On 23rd December 2019 a meeting of AIDA Israel was held in Tel Aviv together with the Insurance Committee of the Israeli Bar Associaton. Two issues were dealt with in this meeting:
- The Mandatory Disclosure duty of the Insurer – is it time for change?
Omri Ben Shahar and Carl Schneider published a book in the United States which summarized their study titled “More than you wanted to Know”. Their study shows that consumers do not read the fine print and therefore disclosure does not work and it cannot be fixed. They criticize the ability of mandated disclosure to equip the consumers to make good choices, as consumers do not read and if they read they do not understand and they don’t want to make difficult choices. Therefore, the disclosures may even harm the consumers . In addition, disclosure imposes heavy costs and this is only an illusion that the disclosure can abridge the information gap between the suppliers and the consumers. Ben Shahar and Schneider think that the disclosure aspires to help people making unfamiliar and complex decisions while dealing with specialists who give them too much information.
The book was published in 2014, and ignited articles in different directions ever since to date.
In September 2019, the Australian Securities and Investments Commission (ASIC) and the Dutch Authority for the Financial Markets (AFM) published a joint report titled “Disclosure: why it shouldn’t be the Default”.
According to the report, the disclosure does not solve the complexity in financial services market as the effect of the disclosure differs from person to person and situation to situation. Therefore no universal approach to disclosure can meet the needs of all. The conclusion of these two Regulators is that the mandated disclosure should not be the only solution and that the appropriate balance between consumers and industry should be assessed in order to find an effective way to achieve the protection of the consumers.
The various views of scholars were presented by Adv. Yael Finkelman, a Council member of AIDA Israel, and Peggy Sharon, AIDA World President and head of AIDA Israel. The participants raised various considerations concerning this issue and the conclusion was that it is time to look for new ways in order convey the information to Insureds in a more effective way.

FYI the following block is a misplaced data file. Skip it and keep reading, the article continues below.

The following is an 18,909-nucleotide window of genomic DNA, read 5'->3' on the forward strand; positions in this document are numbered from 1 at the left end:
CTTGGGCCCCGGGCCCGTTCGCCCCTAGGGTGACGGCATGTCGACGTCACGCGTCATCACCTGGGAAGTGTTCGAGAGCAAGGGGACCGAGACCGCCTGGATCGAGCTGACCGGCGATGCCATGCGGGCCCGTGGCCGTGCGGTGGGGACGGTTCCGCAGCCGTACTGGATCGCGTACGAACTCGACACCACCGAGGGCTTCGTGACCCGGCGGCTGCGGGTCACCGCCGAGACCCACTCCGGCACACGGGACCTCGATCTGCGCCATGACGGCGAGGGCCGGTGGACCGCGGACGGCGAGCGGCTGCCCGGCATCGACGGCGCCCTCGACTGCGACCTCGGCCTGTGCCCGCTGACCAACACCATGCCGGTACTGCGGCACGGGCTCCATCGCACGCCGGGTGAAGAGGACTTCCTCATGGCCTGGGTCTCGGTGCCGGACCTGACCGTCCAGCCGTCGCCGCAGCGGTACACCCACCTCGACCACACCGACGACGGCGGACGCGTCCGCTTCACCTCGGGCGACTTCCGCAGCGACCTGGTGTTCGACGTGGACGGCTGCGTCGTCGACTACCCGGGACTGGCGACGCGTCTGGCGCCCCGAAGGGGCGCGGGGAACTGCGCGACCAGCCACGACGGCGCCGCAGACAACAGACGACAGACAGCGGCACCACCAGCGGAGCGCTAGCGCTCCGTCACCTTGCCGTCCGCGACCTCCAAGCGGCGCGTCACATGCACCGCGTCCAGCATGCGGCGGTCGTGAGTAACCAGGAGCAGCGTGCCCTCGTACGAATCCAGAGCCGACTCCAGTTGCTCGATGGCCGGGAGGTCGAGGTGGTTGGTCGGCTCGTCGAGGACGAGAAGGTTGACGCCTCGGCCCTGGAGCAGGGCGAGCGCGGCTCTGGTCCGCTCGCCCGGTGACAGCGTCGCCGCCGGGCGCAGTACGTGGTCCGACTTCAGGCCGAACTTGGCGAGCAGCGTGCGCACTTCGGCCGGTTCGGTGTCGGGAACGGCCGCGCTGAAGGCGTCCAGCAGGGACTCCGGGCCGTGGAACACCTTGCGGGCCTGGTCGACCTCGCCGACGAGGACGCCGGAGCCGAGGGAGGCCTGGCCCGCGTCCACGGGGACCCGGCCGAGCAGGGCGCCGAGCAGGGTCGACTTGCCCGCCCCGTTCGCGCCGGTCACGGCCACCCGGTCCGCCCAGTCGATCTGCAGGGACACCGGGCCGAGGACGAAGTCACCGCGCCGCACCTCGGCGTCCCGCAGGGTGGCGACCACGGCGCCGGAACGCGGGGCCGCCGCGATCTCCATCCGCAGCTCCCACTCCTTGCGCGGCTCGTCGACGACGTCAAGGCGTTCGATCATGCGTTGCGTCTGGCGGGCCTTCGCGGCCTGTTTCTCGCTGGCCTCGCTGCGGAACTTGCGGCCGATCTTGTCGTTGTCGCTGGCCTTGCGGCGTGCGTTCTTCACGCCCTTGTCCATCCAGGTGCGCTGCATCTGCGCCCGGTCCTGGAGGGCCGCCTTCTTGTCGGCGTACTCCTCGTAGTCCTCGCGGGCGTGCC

It was suggested that various aspects of this issue will be raised by Insurers’ representatives/brokers/lawyers representing Plaintiffs etc. in order to check the feasibility of a change in the Israeli Insurance market.
2. Electric Bicycles – whether or not they are Motor Vehicles
Adv. Eran Bekker gave a presentation about the ruling in the Haifa District Court in the case of Walid Darwish (Judge Kamal Sayeb) who ruled that electric bicycles are motor vehicles and therefore and rider who is injured in a road accident will not be entitled to compensation for lack of motor insurance. It is true that it is not possible to buy insurance for electric bicycles under the Mandatory Motor Insurance policy , however this mode of transportation meets the definition of motor vehicle of the law.
On the other hand, a Tel Aviv Court of Appeal in the case of Zilbershtein decided that electric bicycles do not fall within the definition of motor vehicles. Adv. Omer Harlap described the judgement and called for the intervention of the legislator in order to enable the public who widely use the electric bicycles to buy compulsory motor insurance in consideration for reasonable premium.